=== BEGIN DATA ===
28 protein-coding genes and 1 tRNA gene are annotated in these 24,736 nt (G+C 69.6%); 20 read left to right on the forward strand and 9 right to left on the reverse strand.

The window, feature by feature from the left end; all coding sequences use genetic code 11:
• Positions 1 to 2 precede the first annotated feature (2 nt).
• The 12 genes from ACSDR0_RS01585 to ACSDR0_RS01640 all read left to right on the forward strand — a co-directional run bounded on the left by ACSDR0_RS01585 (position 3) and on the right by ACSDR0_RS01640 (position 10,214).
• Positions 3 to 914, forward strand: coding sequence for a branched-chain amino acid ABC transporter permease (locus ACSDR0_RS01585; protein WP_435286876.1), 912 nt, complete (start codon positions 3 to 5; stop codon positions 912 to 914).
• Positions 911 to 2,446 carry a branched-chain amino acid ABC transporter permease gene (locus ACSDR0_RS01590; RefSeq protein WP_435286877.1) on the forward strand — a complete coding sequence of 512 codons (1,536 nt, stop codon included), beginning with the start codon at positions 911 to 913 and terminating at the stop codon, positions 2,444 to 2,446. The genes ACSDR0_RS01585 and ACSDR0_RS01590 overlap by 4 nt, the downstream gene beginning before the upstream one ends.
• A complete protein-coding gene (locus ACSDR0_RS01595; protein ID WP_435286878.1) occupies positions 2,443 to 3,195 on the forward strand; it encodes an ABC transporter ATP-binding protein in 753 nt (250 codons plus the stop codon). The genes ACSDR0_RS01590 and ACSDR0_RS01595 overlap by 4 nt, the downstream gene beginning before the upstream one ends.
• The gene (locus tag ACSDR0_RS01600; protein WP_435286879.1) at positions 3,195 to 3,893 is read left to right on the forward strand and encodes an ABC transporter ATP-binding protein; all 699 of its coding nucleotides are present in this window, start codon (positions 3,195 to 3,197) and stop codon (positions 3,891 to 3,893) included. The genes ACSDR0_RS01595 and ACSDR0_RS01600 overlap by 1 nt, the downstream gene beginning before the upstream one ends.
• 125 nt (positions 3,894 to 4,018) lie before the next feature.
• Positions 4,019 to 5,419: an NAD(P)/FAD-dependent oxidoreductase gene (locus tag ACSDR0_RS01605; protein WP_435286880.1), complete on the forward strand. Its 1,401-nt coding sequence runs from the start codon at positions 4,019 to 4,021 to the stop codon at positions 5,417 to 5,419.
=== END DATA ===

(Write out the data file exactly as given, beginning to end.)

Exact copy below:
28 protein-coding genes and 1 tRNA gene are annotated in these 24,736 nt (G+C 69.6%); 20 read left to right on the forward strand and 9 right to left on the reverse strand.

The window, feature by feature from the left end; all coding sequences use genetic code 11:
• Positions 1 to 2 precede the first annotated feature (2 nt).
• The 12 genes from ACSDR0_RS01585 to ACSDR0_RS01640 all read left to right on the forward strand — a co-directional run bounded on the left by ACSDR0_RS01585 (position 3) and on the right by ACSDR0_RS01640 (position 10,214).
• Positions 3 to 914, forward strand: coding sequence for a branched-chain amino acid ABC transporter permease (locus ACSDR0_RS01585; protein WP_435286876.1), 912 nt, complete (start codon positions 3 to 5; stop codon positions 912 to 914).
• Positions 911 to 2,446 carry a branched-chain amino acid ABC transporter permease gene (locus ACSDR0_RS01590; RefSeq protein WP_435286877.1) on the forward strand — a complete coding sequence of 512 codons (1,536 nt, stop codon included), beginning with the start codon at positions 911 to 913 and terminating at the stop codon, positions 2,444 to 2,446. The genes ACSDR0_RS01585 and ACSDR0_RS01590 overlap by 4 nt, the downstream gene beginning before the upstream one ends.
• A complete protein-coding gene (locus ACSDR0_RS01595; protein ID WP_435286878.1) occupies positions 2,443 to 3,195 on the forward strand; it encodes an ABC transporter ATP-binding protein in 753 nt (250 codons plus the stop codon). The genes ACSDR0_RS01590 and ACSDR0_RS01595 overlap by 4 nt, the downstream gene beginning before the upstream one ends.
• The gene (locus tag ACSDR0_RS01600; protein WP_435286879.1) at positions 3,195 to 3,893 is read left to right on the forward strand and encodes an ABC transporter ATP-binding protein; all 699 of its coding nucleotides are present in this window, start codon (positions 3,195 to 3,197) and stop codon (positions 3,891 to 3,893) included. The genes ACSDR0_RS01595 and ACSDR0_RS01600 overlap by 1 nt, the downstream gene beginning before the upstream one ends.
• 125 nt (positions 3,894 to 4,018) lie before the next feature.
• Positions 4,019 to 5,419: an NAD(P)/FAD-dependent oxidoreductase gene (locus tag ACSDR0_RS01605; protein WP_435286880.1), complete on the forward strand. Its 1,401-nt coding sequence runs from the start codon at positions 4,019 to 4,021 to the stop codon at positions 5,417 to 5,419.